What You Need to Know About Age-Related Muscle Wasting
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I have talked about frailty in a previous post, emphasizing the importance of shifting dietary habits and adopting a regimen of regular physical exercise. This same advice stands true for age-related muscle wasting, or sarcopenia. Sarcopenia is the loss of muscle mass and function, and frailty can be defined as multi-system impairment, including muscle loss associated with increased vulnerability to stressors.1
Depending on your age, you’ve probably noticed as you get older it is harder to maintain muscle, losing both mass and strength more noticeably – this is known as primary sarcopenia. Keep in mind that this is not a necessary consequence of getting older, but a preventable age-related condition.2
- A reduction in nerve cell connections from the brain to your muscles.
- A natural, age related decrease of the body’s hormone levels.
- A decline in your body’s ability to convert protein to energy.
- A reduction in daily intake of calories and protein in order to maintain muscle mass.
During COVID-19, where many have been working from home, levels of physical activity have plummeted, leading to accelerated muscle loss and potentially to sarcopenia. Such muscle loss is easily “correctable” at younger ages, but as we get older, the amount of muscle tissue and its composition changes. For example, fat tissue infiltrates the muscle, replacing muscle fibers and compromising its function. Similar to frailty, sarcopenia is associated with reduced physical function, increasing the odds for falls and fractures, impaired mobility, loss of independence, etc. As we age some loss of muscle is inevitable. However, to minimize age related sarcopenia, there are some important things we can do, in particular diet and exercise.3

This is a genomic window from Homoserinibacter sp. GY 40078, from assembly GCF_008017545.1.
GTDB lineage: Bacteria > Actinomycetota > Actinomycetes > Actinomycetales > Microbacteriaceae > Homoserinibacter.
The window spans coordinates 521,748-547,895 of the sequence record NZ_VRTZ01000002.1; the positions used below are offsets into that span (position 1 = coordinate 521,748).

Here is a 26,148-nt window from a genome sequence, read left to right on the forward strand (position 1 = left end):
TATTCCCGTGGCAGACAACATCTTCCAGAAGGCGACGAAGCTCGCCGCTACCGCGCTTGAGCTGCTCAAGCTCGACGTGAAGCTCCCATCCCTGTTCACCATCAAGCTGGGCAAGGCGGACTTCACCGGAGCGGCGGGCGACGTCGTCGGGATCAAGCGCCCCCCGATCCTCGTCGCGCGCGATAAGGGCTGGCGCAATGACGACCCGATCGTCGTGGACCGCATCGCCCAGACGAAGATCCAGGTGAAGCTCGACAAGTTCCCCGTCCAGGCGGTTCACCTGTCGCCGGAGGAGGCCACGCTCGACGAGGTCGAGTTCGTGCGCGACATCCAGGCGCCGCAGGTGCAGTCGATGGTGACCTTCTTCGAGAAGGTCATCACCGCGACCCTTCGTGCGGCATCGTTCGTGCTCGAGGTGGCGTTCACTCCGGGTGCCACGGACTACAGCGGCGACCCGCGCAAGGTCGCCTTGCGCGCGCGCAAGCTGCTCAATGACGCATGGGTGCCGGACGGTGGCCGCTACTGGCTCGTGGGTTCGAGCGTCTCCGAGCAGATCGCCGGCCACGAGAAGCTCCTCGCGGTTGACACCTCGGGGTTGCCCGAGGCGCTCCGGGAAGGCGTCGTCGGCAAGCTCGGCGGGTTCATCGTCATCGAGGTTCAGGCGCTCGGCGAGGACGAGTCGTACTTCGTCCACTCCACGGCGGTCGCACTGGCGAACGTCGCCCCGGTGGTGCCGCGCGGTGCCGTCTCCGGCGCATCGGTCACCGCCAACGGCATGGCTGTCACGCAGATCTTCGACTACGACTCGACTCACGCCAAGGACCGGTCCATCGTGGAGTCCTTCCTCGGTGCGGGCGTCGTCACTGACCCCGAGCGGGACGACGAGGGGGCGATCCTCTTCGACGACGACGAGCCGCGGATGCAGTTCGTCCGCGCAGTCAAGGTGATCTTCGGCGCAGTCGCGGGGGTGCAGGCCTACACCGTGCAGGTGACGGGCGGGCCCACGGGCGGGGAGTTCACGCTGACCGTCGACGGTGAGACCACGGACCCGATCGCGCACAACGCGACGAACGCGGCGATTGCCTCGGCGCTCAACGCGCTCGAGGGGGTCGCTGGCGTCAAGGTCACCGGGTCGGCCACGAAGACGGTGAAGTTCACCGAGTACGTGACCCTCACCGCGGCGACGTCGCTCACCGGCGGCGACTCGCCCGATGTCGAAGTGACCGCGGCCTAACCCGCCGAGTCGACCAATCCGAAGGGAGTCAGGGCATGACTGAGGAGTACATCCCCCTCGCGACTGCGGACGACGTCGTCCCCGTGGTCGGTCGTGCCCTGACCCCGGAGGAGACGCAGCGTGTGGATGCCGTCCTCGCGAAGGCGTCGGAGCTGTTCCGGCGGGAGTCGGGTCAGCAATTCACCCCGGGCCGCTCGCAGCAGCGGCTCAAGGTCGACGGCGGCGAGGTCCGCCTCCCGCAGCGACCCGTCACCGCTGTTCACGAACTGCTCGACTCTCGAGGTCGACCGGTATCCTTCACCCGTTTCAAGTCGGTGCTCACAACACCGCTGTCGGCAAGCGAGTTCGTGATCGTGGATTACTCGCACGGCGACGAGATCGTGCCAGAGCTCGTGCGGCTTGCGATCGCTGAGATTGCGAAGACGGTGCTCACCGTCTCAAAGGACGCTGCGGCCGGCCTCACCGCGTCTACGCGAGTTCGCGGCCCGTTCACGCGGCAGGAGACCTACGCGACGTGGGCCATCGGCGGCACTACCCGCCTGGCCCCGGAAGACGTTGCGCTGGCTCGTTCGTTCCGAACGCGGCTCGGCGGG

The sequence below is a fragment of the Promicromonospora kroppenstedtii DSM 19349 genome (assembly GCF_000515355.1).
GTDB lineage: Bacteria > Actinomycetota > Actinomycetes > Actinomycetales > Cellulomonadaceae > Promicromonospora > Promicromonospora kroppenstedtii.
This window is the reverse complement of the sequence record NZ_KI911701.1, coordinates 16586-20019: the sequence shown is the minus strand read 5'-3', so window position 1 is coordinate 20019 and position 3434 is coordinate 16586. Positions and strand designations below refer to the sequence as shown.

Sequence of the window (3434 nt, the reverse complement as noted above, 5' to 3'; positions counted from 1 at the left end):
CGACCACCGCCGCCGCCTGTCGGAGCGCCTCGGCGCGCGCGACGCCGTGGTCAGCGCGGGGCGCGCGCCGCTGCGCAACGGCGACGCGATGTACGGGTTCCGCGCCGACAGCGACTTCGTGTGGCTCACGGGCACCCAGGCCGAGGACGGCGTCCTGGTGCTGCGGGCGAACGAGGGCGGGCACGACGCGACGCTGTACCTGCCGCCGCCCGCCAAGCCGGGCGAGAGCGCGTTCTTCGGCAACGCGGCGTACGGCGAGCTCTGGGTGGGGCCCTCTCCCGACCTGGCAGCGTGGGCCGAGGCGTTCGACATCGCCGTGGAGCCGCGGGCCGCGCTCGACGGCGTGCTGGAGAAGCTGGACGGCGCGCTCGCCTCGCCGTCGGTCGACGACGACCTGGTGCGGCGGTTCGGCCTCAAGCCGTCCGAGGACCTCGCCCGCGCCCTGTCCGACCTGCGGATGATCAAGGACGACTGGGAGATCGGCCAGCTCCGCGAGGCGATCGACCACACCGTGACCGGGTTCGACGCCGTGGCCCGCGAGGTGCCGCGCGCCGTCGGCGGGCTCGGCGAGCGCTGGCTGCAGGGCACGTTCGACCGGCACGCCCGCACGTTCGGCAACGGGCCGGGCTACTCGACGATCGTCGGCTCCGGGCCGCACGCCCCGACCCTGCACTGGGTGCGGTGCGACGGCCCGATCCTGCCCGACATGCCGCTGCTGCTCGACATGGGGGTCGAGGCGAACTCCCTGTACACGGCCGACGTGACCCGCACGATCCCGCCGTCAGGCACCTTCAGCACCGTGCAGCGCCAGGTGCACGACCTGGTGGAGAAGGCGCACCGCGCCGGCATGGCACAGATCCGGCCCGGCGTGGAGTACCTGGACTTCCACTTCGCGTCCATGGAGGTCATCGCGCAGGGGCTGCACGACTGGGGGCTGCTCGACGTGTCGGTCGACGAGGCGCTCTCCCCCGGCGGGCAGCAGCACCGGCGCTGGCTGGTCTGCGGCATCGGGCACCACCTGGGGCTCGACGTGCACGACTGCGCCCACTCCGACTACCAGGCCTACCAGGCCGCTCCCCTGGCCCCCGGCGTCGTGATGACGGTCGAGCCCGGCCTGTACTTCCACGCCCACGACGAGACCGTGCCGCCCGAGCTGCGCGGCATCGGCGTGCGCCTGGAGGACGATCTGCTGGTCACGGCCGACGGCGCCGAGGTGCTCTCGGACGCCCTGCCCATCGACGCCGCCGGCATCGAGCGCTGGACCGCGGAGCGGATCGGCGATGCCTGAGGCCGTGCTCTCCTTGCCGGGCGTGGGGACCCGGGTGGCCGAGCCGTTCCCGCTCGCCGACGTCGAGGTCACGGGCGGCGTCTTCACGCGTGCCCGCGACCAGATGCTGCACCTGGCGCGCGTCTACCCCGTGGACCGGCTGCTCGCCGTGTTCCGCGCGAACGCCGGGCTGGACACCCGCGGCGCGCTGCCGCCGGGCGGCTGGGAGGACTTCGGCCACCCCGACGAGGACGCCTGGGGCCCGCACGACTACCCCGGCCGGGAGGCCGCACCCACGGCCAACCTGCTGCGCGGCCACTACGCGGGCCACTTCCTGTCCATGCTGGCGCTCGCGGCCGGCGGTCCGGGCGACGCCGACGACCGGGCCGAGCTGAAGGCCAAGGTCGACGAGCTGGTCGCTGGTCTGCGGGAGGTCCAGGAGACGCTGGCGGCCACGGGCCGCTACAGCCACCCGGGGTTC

“The best way to fight sarcopenia is exercise.”
The best way to fight sarcopenia is exercise. Resistance training and aerobic exercise (walking, hiking, running, etc.) are two of the best ways to prevent sarcopenia.
Resistance training such as weightlifting or bodyweight exercises tensions your muscle fibers and results in growth signals which lead to increased strength. It also increases the actions of growth-promoting hormones. These signals tell the body to make new proteins and to activate muscle stem cells (satellite cells), which reinforce existing muscle.4 Aerobic exercise raises your heart rate and has been shown to control sarcopenia, however most of the studies which tested aerobic exercise as treatment for sarcopenia also included some sort of resistance training as part of the program.
“…four key nutrients that can promote muscle growth or enhance the benefits of exercise.”
As far as diet goes, there are four key nutrients that can promote muscle growth or enhance the benefits of exercise. Firstly, protein. Sufficient amounts of high-quality protein can be obtained from plant-based sources, such as beans, peas, lentils and hemp seeds. Protein directly signals your muscle tissue to build and strengthen. Secondly, vitamin D. Vitamin D deficiency is directly related to sarcopenia; taking vitamin D supplements can increase muscle strength and reduce the risk of falling. Thirdly, omega-3 fatty acids. Consuming omega-3 fatty acids through consumption of omega-3 rich seafood (wild salmon, small fish like anchovies, sardines and mackerel, or muscles) or supplements will increase your muscle growth no matter your age.5 It is thought that this benefit may be due to the “anti-inflammatory” effects of omega-3s. Lastly, creatine. Creatine is made by your body in amounts to prevent you from becoming deficient. However, including it in your diet or as a supplement may benefit your muscle growth. Elderly study participants who took creatine got more benefits from resistance training compared to when they performed resistance training with no creatine.6
Living a long, healthy life without frailty is everyone’s goal. Today, many people live into their 90s and a growing number even into their 100s an accomplishment achieved generally with the help of multiple prescription drugs and often at the cost of some independence. If you take care of your body, in particular your muscles, it will take care of you. Try to implement a healthy, anti-inflammatory diet (e.g. a largely plant-based diet) and daily exercise as described above into your routine, and you will see the benefits.
E. Dylan Mayer is a graduate from the University of Colorado at Boulder, with a major in Neuroscience and minor in Business. He is currently completing his master’s degree in Human Nutrition from Columbia University. Dylan is fascinated by the close interactions between nutrition, exercise and human health, especially with regard to the brain-gut-microbiome system – and regularly posts his content on his Instagram (@mayerwellness).